An Analysis of cesarean section and emergency hernia ratios as markers of surgical capacity in low-income countries affected by humanitarian emergencies from 2008 – 2014 at médecins sans frontières operations centre Brussels projects

Barclay Stewart, Evan Wong, Jessica Papillon-Smith, Miguel Antonio Trelles Centurion, Lynette Dominguez, Supongmeren Ao, Basimuoneye Kahutsi Jean-Paul, Mustafa Kamal, Rahmatullah Helmand, Aamer Naseer, Adam L. Kushner

Research output: Contribution to journalArticlepeer-review

Abstract

Background: Surgical capacity assessments in low-income countries have demonstrated critical deficiencies. Though vital for planning capacity improvements, these assessments are resource intensive and impractical during the planning phase of a humanitarian crisis. This study aimed to determine cesarean sections to total operations performed (CSR) and emergency herniorrhaphies to all herniorrhaphies performed (EHR) ratios from Médecins Sans Frontières Operations Centre Brussels (MSF-OCB) projects and examine if these established metrics are useful proxies for surgical capacity in low-income countries affected by crisis. Methods: All procedures performed in MSF-OCB operating theatres from July 2008 through June 2014 were reviewed. Projects providing only specialty care, not fully operational or not offering elective surgeries were excluded. Annual CSRs and EHRs were calculated for each project. Their relationship was assessed with linear regression. Results: After applying the exclusion criteria, there were 47,472 cases performed at 13 sites in 8 countries. There were 13,939 CS performed (29% of total cases). Of the 4,632 herniorrhaphies performed (10% of total cases), 30% were emergency procedures. CSRs ranged from 0.06 to 0.65 and EHRs ranged from 0.03 to 1.0. Linear regression of annual ratios at each project did not demonstrate statistical evidence for the CSR to predict EHR [F(2,30)=2.34, p=0.11, R2=0.11]. The regression equation was: EHR = 0.25 + 0.52(CSR) + 0.10(reason for MSF-OCB assistance). Conclusion: Surgical humanitarian assistance projects operate in areas with critical surgical capacity deficiencies that are further disrupted by crisis. Rapid, accurate assessments of surgical capacity are necessary to plan cost- and clinically-effective humanitarian responses to baseline and acute unmet surgical needs in LICs affected by crisis. Though CSR and EHR may meet these criteria in ‘steady-state’ healthcare systems, they may not be useful during humanitarian emergencies. Further study of the relationship between direct surgical capacity improvements and these ratios is necessary to document their role in humanitarian settings.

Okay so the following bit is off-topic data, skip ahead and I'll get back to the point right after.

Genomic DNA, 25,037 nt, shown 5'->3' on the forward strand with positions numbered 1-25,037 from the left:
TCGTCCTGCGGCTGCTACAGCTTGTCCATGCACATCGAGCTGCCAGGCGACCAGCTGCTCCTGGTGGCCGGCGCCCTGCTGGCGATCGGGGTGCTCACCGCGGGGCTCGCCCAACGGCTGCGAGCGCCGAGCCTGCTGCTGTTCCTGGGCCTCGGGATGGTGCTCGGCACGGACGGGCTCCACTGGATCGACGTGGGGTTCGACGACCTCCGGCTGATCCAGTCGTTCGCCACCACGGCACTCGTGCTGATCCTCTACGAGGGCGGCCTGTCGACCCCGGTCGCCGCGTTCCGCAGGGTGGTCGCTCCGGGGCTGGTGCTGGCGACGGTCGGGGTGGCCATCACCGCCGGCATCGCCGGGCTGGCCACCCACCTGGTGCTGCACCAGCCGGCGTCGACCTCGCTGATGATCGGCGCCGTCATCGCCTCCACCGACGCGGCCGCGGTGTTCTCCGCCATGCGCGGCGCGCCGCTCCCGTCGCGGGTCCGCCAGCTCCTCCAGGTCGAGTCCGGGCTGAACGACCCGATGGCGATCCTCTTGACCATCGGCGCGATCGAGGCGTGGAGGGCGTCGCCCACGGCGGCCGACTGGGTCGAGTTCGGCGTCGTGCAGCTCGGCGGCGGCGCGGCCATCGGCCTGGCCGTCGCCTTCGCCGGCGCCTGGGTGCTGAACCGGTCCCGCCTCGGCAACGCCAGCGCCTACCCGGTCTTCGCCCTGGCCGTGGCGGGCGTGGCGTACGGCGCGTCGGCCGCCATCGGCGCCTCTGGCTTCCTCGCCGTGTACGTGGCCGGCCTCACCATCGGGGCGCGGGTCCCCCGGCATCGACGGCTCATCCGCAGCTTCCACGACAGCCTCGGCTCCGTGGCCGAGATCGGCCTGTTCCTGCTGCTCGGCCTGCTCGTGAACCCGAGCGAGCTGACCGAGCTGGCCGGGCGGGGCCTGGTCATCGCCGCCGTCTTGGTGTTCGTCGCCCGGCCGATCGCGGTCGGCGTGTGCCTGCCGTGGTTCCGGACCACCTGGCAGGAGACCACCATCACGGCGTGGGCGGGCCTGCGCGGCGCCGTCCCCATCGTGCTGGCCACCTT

Original languageEnglish (US)
JournalPLoS Currents
Volume7
Issue numberDISASTERS
DOIs
StatePublished - May 7 2015

ASJC Scopus subject areas

  • Medicine (miscellaneous)

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